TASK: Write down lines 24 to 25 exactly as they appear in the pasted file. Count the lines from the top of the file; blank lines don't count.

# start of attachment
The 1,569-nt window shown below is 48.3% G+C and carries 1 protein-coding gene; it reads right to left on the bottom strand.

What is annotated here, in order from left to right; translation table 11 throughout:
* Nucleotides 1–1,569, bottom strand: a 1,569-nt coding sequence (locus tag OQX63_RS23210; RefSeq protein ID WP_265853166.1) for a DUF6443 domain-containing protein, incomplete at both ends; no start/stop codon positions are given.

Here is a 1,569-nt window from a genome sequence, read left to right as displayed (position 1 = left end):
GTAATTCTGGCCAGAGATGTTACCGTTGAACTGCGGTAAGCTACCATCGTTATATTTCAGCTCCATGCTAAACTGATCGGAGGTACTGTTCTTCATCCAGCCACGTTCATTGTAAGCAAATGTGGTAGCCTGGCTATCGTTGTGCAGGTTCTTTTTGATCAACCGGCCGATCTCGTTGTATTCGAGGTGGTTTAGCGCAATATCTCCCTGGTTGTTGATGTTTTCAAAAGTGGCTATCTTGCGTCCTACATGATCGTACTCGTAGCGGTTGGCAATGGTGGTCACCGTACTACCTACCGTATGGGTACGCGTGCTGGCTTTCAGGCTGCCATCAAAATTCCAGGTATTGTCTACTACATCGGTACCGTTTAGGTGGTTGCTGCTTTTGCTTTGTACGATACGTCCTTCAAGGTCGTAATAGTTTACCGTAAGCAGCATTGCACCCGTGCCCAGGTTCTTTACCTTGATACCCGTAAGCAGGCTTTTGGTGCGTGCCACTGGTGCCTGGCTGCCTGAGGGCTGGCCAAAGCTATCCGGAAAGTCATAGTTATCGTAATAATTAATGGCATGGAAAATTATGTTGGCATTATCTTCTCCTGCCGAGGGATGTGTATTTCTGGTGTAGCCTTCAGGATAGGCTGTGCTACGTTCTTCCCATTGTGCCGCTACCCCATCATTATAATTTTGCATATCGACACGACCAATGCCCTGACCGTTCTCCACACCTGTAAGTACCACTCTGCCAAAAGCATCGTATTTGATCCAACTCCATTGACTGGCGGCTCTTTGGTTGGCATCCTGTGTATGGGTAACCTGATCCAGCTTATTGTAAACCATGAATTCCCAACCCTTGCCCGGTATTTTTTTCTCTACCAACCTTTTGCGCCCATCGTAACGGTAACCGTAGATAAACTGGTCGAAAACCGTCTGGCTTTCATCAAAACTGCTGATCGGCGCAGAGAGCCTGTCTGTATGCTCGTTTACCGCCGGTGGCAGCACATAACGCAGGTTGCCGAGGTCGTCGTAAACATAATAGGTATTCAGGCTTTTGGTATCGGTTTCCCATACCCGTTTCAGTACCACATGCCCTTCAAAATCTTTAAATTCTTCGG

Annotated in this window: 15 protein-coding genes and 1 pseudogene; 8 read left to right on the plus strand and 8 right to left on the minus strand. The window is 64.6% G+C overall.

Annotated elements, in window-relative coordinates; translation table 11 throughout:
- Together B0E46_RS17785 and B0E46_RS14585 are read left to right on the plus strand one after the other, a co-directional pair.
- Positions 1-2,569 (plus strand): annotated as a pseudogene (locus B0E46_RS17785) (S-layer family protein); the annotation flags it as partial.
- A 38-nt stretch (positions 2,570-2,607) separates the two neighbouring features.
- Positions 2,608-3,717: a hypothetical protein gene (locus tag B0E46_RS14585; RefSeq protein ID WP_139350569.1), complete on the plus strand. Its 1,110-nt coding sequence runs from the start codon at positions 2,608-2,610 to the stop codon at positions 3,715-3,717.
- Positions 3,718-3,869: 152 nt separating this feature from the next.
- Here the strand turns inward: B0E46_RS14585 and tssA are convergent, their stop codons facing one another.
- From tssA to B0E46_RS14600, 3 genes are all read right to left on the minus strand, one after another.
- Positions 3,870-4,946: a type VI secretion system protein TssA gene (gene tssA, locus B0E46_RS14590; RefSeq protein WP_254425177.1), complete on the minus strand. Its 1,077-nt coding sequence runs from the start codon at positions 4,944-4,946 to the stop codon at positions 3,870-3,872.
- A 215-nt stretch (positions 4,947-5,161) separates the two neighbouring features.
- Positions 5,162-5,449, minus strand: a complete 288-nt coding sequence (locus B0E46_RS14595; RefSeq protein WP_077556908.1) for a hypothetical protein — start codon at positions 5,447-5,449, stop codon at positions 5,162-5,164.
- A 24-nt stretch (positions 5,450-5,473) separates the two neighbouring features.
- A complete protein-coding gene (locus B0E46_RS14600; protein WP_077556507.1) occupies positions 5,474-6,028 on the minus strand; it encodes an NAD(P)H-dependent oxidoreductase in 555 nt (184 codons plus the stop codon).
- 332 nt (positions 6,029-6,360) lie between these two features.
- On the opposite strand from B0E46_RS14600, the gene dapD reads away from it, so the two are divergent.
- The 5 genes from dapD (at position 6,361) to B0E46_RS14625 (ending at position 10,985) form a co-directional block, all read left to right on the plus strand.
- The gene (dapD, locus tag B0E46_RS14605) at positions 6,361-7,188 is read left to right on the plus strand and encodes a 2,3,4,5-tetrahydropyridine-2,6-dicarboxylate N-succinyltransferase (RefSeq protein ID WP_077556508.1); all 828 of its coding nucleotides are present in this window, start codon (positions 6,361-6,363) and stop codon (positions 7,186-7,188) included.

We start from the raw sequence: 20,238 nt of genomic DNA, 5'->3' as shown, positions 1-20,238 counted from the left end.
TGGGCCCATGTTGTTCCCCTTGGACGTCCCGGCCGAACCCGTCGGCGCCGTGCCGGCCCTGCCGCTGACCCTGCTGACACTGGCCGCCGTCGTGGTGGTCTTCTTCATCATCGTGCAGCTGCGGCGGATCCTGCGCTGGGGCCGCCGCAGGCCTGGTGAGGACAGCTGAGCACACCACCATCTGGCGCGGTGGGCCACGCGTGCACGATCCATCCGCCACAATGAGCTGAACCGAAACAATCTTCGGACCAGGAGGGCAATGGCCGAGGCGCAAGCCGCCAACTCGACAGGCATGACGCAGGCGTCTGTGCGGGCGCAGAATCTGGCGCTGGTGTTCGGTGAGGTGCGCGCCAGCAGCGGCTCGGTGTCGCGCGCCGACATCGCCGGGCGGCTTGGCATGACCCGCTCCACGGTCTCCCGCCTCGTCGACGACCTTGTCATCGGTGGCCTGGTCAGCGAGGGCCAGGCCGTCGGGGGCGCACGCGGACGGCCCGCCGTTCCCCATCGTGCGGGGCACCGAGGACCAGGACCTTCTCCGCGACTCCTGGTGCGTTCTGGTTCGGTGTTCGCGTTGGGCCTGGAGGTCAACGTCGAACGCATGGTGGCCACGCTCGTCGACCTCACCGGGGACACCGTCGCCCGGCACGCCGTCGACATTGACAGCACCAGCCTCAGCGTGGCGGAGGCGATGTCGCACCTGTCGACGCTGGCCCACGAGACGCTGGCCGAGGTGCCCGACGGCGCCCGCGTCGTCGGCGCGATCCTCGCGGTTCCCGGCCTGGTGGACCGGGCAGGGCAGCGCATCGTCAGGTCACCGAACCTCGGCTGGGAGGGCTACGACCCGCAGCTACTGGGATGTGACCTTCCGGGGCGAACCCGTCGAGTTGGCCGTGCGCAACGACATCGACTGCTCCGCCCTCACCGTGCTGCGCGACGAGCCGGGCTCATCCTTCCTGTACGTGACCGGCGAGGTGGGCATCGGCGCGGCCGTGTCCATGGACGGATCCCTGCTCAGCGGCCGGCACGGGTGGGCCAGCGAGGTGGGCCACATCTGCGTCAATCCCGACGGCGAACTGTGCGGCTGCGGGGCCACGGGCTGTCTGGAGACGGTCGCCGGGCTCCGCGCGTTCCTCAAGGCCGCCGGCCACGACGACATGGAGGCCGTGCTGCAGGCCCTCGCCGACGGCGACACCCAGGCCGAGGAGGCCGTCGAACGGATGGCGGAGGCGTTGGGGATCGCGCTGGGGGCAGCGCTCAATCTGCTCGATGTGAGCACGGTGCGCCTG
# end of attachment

We start from the raw sequence: 20,238 nt of genomic DNA, 5'->3' as shown, positions 1-20,238 counted from the left end.
TGGGCCCATGTTGTTCCCCTTGGACGTCCCGGCCGAACCCGTCGGCGCCGTGCCGGCCCTGCCGCTGACCCTGCTGACACTGGCCGCCGTCGTGGTGGTCTTCTTCATCATCGTGCAGCTGCGGCGGATCCTGCGCTGGGGCCGCCGCAGGCCTGGTGAGGACAGCTGAGCACACCACCATCTGGCGCGGTGGGCCACGCGTGCACGATCCATCCGCCACAATGAGCTGAACCGAAACAATCTTCGGACCAGGAGGGCAATGGCCGAGGCGCAAGCCGCCAACTCGACAGGCATGACGCAGGCGTCTGTGCGGGCGCAGAATCTGGCGCTGGTGTTCGGTGAGGTGCGCGCCAGCAGCGGCTCGGTGTCGCGCGCCGACATCGCCGGGCGGCTTGGCATGACCCGCTCCACGGTCTCCCGCCTCGTCGACGACCTTGTCATCGGTGGCCTGGTCAGCGAGGGCCAGGCCGTCGGGGGCGCACGCGGACGGCCCGCCGTTCCCCATCGTGCGGGGCACCGAGGACCAGGACCTTCTCCGCGACTCCTGGTGCGTTCTGGTTCGGTGTTCGCGTTGGGCCTGGAGGTCAACGTCGAACGCATGGTGGCCACGCTCGTCGACCTCACCGGGGACACCGTCGCCCGGCACGCCGTCGACATTGACAGCACCAGCCTCAGCGTGGCGGAGGCGATGTCGCACCTGTCGACGCTGGCCCACGAGACGCTGGCCGAGGTGCCCGACGGCGCCCGCGTCGTCGGCGCGATCCTCGCGGTTCCCGGCCTGGTGGACCGGGCAGGGCAGCGCATCGTCAGGTCACCGAACCTCGGCTGGGAGGGCTACGACCCGCAGCTACTGGGATGTGACCTTCCGGGGCGAACCCGTCGAGTTGGCCGTGCGCAACGACATCGACTGCTCCGCCCTCACCGTGCTGCGCGACGAGCCGGGCTCATCCTTCCTGTACGTGACCGGCGAGGTGGGCATCGGCGCGGCCGTGTCCATGGACGGATCCCTGCTCAGCGGCCGGCACGGGTGGGCCAGCGAGGTGGGCCACATCTGCGTCAATCCCGACGGCGAACTGTGCGGCTGCGGGGCCACGGGCTGTCTGGAGACGGTCGCCGGGCTCCGCGCGTTCCTCAAGGCCGCCGGCCACGACGACATGGAGGCCGTGCTGCAGGCCCTCGCCGACGGCGACACCCAGGCCGAGGAGGCCGTCGAACGGATGGCGGAGGCGTTGGGGATCGCGCTGGGGGCAGCGCTCAATCTGCTCGATGTGAGCACGGTGCGCCTG